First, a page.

He claimed that the PTDR technology has received numerous regulatory approvals throughout the globe, including: Taiwan Environment Protection Agency; Taiwan Ministry of Education; Kaohsiung Department of Environment Protection; Virginia Department of Environment Quality; Alabama Department of Environmental Management; City of Huntsville Natural Resources Division; San Diego Air Pollution Control District; Sacramento Air Pollution Control District; Indiana Department of Environment Management; Michigan Department of Environment Quality; California Department of Public Health and Ministry of Environment and Forests, Government of India.

It may be mentioned here that the ghost of disposing off the toxic waste is haunting the Madhya Pradesh Government, the survivors of the gas tragedy and the NGOs working for them alike. The Government is concerned only about the 350 MT stocked in the godown of the factory. While the survivors and the NGOs are very much perturbed over the enormous quantity of the waste amounting to 18,000 to 25,000 MT or may be even more spread in the campus of the factory and in the solar evaporation ponds which has leeched into the soil and contaminated drinking water reserves of the people living in the vicinity of the factory. There is an urgent need to detoxify the soil in order to stop contamination of water.

The point of contention is how to dispose off this toxic waste without harming the environment and the populace together with carrying it this highly poisonous material safely to any far off disposal site ruling out possibility of any mishap. The huge cost involved to carry out this operation is another overriding factor. If the enormous quantity of the waste amounting to 18,000 to 25,000 MT spread in the campus of the factory and in the solar evaporation ponds is taken up then the cost would be mind boggling.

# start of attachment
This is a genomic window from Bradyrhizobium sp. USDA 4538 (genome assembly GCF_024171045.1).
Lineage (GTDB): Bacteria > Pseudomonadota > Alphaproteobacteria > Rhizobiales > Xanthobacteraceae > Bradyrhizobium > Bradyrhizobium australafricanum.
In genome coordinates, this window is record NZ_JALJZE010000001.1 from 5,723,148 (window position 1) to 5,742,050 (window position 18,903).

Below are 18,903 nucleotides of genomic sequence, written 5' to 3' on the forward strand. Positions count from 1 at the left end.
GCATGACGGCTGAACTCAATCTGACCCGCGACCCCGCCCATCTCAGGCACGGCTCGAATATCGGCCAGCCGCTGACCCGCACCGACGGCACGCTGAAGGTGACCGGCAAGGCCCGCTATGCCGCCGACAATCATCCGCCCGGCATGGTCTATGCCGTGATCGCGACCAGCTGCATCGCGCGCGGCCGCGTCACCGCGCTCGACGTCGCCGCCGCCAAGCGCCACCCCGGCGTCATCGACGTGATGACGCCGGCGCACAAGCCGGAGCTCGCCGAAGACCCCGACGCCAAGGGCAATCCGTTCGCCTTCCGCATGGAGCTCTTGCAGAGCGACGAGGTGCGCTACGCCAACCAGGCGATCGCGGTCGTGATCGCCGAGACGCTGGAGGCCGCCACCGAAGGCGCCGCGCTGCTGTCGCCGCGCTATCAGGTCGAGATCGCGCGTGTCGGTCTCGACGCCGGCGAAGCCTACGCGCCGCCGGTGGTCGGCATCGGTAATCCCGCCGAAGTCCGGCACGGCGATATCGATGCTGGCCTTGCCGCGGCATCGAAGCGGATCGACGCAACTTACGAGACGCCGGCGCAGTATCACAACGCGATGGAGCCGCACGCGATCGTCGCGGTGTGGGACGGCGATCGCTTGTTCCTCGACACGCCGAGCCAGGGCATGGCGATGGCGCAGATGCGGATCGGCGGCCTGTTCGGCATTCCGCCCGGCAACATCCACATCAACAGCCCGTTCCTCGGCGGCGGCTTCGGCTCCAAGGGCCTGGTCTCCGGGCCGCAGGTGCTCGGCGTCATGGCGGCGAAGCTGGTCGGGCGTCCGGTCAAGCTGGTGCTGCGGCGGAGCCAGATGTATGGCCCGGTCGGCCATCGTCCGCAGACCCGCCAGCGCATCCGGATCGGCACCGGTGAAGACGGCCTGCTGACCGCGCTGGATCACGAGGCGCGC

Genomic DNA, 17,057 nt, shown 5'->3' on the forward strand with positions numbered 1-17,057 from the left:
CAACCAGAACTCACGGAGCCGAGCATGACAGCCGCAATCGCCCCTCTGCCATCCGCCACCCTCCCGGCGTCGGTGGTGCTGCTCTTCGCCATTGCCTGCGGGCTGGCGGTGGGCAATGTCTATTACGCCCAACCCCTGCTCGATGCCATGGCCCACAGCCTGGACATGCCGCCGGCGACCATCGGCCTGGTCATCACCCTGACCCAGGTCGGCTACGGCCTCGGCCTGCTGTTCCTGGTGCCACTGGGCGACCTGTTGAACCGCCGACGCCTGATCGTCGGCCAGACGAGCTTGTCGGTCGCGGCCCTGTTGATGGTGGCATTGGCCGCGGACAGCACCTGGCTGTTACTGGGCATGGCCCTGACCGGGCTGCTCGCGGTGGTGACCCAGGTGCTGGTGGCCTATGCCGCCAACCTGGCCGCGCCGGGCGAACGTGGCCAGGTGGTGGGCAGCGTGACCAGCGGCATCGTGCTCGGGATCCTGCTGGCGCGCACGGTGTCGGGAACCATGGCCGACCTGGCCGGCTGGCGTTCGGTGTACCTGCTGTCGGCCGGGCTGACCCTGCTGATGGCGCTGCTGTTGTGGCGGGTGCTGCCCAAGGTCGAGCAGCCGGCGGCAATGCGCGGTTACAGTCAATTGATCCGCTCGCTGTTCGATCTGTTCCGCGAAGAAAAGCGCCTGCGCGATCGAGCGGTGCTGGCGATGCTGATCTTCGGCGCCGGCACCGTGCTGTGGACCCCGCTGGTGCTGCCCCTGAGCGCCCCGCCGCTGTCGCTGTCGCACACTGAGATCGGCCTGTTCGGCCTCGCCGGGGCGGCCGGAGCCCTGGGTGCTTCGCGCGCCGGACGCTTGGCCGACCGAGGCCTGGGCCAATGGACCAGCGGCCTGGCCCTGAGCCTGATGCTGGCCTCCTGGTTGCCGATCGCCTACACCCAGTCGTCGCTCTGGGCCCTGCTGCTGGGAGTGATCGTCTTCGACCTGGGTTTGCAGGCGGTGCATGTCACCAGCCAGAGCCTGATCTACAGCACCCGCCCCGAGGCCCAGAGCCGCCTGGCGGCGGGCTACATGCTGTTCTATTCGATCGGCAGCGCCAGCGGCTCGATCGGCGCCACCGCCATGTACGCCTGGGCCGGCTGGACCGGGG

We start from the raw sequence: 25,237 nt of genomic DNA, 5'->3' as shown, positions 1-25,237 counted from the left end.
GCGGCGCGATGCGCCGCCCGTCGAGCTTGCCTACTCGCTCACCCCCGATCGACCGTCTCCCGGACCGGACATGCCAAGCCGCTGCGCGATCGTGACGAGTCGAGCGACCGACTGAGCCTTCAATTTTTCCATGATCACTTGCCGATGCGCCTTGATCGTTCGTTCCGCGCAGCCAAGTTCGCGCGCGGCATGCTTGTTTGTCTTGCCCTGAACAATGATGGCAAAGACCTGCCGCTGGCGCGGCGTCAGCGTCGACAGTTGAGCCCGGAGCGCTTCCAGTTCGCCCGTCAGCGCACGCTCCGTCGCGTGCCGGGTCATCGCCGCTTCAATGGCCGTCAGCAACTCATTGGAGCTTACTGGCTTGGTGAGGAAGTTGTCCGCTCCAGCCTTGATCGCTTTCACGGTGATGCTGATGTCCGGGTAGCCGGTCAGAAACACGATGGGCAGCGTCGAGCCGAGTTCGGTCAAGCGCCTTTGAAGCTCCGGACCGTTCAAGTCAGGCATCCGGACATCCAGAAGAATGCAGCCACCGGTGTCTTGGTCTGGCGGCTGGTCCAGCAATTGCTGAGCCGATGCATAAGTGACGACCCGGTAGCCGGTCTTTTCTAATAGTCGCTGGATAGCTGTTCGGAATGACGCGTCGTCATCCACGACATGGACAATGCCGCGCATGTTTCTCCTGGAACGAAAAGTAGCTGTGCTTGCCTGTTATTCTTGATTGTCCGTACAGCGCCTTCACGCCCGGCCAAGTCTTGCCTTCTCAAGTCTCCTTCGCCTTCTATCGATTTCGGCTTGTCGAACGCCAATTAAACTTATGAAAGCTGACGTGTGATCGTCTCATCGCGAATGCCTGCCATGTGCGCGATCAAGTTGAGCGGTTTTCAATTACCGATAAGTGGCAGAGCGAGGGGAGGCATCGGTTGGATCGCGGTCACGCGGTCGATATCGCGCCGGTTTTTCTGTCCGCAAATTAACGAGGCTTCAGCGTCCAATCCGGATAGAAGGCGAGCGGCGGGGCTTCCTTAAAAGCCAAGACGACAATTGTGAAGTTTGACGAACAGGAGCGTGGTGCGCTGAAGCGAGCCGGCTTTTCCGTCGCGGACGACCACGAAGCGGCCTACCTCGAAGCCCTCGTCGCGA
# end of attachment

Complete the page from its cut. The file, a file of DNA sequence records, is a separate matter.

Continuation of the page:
If the survivors and the NGOs stand is taken about the enormous amount of toxic waste being 18,000 to 25,000 MT or more then PTDR 100 plant would not be suitable. At PEAT International there are two larger plants – the PTDR 500 / which can treat 9 tons per day, and the PTDR 1000 / which can treat 30 tons per day. A PTDR 500 would require 2,000 working days – whereas the PTDR 1000 would require 600 days. The type of waste is not an issue – because all PTDR units can handle all types of poisonous materials. A PTDR 500 – the Capital Cost is approx. Rs. 250 millions and it requires about 750 sq. metre of space. The PTDR 1000 – the Capital Cost is approx. Rs. 800 millions and it requires about 2,850 sq. metre of space. Depending upon the type of waste – the above units would also generate surplus Electricity for supply to the grid.